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THE RIGHTS OF MANKIND.
Egypt, but no chiselled stone has ever stirred me to such emotion as these rustic names of men who fell
“ In the Sacred Cause of God and their Country.”
Gentlemen, the Spirit of Liberty, the Love of Justice, was early fanned into a flame in my boyish heart. That monument covers the bones of my own kinsfolks ; it was their blood which reddened the long, green grass at Lexington. It was my own name which stands chiselled on that stone; the tall Captain who marshalled his fellow farmers and mechanics into stern array, and spoke such brave and dangerous words as opened the war of American Independence,
the last to leave the field, was my father's father. I learned to read out of his Bible, and with a musket he that day captured from the foe I learned also another religious lesson, that
“Rebellion to Tyrants is Obedience to God.” I keep them both, “Sacred to Liberty and the Rights of Mankind,” to use them both, “ In the Sacred Cause of God and my country.”
Gentlemen of the jury, and you, my fellow-country. men of the North, I leave the matter with you. Say, "Guilty !" You cannot do it. "Not Guilty !” I know you will, for you remember there is another court, not of fugitive-slave-bill law, where we shall all be tried by the justice of the Infinite God. Hearken to the last verdict : “Inasmuch as ye have done it unto one of the least of these my brethren, ye have done it unto me.”
The above is an extract from Theodore Parker's Defence for the “misdemeanor of a speech in Faneuil Hall, against kidnapping." The case did not come to trial, being thrown out on account of some legal informality. The Defence was published, but not delivered in
S the processes which seem to threaten the disso
lution of matter produce crystals, so the severest scourges which fall upon man develop the very highest types of humanity. Out of the masses of dead and dying, angels rise and hover above the gloom and anguish, and men view the beautiful image of the very perfection of their race.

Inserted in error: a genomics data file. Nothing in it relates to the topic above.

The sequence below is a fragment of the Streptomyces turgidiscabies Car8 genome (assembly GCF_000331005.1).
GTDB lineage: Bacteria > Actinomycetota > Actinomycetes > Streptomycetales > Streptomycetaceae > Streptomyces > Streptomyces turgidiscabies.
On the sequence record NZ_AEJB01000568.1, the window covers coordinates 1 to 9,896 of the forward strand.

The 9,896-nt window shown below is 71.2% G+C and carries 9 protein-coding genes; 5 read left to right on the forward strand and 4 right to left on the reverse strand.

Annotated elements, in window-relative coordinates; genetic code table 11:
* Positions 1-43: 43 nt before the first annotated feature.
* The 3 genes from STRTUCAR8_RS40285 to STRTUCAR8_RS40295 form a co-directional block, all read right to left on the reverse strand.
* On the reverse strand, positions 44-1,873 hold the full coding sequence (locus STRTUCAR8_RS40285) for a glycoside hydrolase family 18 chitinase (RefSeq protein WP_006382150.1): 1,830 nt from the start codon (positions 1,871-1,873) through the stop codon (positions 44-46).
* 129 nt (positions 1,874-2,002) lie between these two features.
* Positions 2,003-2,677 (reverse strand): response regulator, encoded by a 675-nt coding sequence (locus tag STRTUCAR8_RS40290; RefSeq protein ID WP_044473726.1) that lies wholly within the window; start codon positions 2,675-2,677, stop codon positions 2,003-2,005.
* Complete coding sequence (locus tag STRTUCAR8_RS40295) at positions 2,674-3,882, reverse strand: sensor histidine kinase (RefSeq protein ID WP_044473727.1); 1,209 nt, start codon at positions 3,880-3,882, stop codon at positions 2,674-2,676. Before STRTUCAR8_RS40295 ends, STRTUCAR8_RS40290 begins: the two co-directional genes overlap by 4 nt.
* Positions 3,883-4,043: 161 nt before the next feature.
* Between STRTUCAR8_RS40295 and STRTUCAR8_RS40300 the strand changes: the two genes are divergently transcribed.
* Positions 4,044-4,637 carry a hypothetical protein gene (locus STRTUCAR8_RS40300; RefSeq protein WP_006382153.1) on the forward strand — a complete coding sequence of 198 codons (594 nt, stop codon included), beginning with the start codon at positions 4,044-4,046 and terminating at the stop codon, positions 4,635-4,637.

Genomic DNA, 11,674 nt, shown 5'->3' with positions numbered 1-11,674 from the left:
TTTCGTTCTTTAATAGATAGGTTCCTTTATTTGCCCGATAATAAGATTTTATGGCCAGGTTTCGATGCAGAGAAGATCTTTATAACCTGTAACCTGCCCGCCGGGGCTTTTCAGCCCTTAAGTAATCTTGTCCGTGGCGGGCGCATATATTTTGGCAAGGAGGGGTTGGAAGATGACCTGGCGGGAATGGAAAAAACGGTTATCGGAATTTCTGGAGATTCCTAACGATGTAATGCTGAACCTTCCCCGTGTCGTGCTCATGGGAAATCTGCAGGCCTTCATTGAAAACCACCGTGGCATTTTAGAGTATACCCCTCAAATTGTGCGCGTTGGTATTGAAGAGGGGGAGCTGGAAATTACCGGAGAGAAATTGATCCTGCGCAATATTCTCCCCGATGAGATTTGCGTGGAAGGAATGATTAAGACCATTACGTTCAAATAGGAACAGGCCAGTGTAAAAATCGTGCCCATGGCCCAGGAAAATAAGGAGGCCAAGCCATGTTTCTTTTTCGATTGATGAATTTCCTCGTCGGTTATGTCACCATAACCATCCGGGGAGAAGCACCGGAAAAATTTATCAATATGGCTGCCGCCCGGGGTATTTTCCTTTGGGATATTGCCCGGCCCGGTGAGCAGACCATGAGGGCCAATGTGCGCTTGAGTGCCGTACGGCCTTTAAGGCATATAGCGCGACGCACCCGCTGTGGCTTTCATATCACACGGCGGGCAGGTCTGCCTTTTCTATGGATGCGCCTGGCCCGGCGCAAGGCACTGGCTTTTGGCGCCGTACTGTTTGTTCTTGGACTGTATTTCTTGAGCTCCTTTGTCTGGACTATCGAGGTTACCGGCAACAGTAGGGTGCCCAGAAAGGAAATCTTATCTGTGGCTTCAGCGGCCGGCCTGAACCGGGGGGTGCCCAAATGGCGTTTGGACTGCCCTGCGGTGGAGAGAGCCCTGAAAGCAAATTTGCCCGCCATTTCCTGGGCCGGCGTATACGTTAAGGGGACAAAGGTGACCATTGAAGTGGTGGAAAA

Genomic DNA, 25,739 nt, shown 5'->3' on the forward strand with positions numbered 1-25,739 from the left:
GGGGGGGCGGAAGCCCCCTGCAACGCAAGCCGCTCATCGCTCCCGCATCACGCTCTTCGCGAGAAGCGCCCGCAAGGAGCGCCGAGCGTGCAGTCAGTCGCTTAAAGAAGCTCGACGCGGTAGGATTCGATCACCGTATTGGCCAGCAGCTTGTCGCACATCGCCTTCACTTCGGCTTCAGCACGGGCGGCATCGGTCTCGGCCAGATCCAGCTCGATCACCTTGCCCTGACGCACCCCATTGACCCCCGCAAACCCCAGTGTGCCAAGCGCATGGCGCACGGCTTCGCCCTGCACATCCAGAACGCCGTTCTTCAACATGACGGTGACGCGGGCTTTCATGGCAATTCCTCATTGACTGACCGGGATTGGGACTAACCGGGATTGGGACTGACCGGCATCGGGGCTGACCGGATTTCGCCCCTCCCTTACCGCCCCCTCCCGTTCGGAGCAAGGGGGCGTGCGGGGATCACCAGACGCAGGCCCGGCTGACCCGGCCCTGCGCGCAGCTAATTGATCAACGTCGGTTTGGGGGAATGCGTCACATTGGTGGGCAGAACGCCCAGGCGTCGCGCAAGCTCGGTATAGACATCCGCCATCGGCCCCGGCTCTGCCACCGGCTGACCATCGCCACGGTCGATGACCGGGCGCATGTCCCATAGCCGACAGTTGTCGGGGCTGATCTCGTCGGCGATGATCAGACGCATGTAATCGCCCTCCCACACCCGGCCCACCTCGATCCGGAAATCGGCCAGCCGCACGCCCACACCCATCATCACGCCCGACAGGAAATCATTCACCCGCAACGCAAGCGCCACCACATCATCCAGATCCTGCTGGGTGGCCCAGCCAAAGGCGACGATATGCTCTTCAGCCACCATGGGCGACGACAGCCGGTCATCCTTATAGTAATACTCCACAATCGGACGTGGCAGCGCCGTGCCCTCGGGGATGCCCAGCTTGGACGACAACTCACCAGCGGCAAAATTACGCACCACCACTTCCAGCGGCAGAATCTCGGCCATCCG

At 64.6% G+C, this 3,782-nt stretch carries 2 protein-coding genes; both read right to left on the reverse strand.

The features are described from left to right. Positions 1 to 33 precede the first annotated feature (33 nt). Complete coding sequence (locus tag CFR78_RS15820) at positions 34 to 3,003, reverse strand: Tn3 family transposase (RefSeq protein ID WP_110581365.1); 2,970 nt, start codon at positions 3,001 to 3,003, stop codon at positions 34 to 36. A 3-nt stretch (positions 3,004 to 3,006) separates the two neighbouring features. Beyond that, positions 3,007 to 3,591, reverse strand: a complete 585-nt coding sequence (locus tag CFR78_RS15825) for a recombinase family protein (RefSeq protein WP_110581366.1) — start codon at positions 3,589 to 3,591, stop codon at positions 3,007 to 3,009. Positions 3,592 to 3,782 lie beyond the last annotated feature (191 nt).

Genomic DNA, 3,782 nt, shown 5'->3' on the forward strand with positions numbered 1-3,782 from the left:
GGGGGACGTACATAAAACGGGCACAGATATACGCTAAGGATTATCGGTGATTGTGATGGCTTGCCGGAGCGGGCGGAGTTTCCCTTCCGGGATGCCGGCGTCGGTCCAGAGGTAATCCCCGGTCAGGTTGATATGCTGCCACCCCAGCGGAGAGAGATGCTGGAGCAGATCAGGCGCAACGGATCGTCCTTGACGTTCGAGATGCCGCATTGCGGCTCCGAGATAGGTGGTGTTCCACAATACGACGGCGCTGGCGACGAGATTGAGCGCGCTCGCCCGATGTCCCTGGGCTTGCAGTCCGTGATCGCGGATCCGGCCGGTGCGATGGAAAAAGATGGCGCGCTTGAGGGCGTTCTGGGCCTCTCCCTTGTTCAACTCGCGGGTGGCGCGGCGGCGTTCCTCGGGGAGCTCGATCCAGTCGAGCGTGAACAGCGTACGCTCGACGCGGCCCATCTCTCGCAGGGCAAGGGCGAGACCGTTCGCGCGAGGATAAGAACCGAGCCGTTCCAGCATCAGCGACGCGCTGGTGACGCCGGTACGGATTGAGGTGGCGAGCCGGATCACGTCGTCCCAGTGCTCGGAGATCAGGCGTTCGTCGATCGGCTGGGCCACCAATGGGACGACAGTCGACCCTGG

Mattie Stephenson was a young girl of Towanda, Illinois. She was obscure, and never had a thouglıt of hurrying through life to a monument. She heard of the scourge of pestilence in Memphis ; and, selfforgetting, she resolved to hasten to the relief of suffering, and stand a faithful friend at the couch of dcath. She went, unheralded and unobserved, into the stricken city, offered her services to the Howard Association, and was accepted. What she did will never all be known. In the death-chamber, often but two were present, — the young girl and the sufferer, — and their lips are sealed forever. It is simply known that Mattie Stephenson was good and brave, and freely offered up her own young life for her fellowcreatures. Hers was a holy mission ; and she performed her full work.
Did her father or mother in Towanda weep for her ? Did a brother or sister tremble at the thought that their dear one was in the ranks where the shafts were flying thick and deadly? She herself was stricken and fell. Her memory is dear to Memphis, and her shrine is sacred as that of a saint. Her life was
crystallized in a few short days of duty; and a monument by loving hands will rise above her ashes.
To such a heart there are no strangers, for it was the friend of all. Before the body of the young girl had been laid away, to rest in Elmwood, a wealthy merchant suggested a fitting monument to commemorate the most beautiful of lives and highest of virtues. The Howard Association immediately resolved, That in honor of her memory, in justice to themselves, and as an example to the race, a suitable monument be erected to mark the spot where she sleeps ; and that her epitaph shall tell the sublime and beautiful story of one who laid down her own life that others might live.
VIIE midnight hour was drawing on;
Flushed in repose lay Babylon ;
The servants sit in glittering rows,
Mid shouts of applause from his fawning slaves.
Then seizing a consecrated cup,
Jehovah ! at Thee my scorn I fling!
And see! and see ! on the white wall high,
The magicians came, but none of all
King! there is reason in thy fear;
Weighed in the balance, wanting found,
That night, by the servants of his train,
WHE scene opens on a clear, crisp morning. Two
boys are running to get on the back of a carriage, whose wheels are spinning along the road. One of the boys, with a quick spring, succeeds. The other leaps, but fails, and falls on the part of the body where it is most appropriate to fall. No sooner has · he struck the ground than he shouts to the driver of the carriage, • Cut behind ! "
Human nature is the same in boy as in man :- all running to gain the vehicle of success.
Sume are spry, and gain that for which they strive. Others are slow, and tumble down; they who fall crying out against those who mount, “Cut behind !!!
A political office rolls past. A multitude spring to their feet, and the race is in. Only one of all the number reaches that for which he runs. No sooner does he gain the prize, and begin to wipe the sweat from his brow, and think how grand a thing it is to ride in popular preferment, than the disappointed candidates cry out, “ Incompetency! Stupidity! Fraud ! Now let the newspapers of the other political party 'cut behind.'”
There is a golden chariot of wealth rolling down the street. A thousand people are trying to catch it.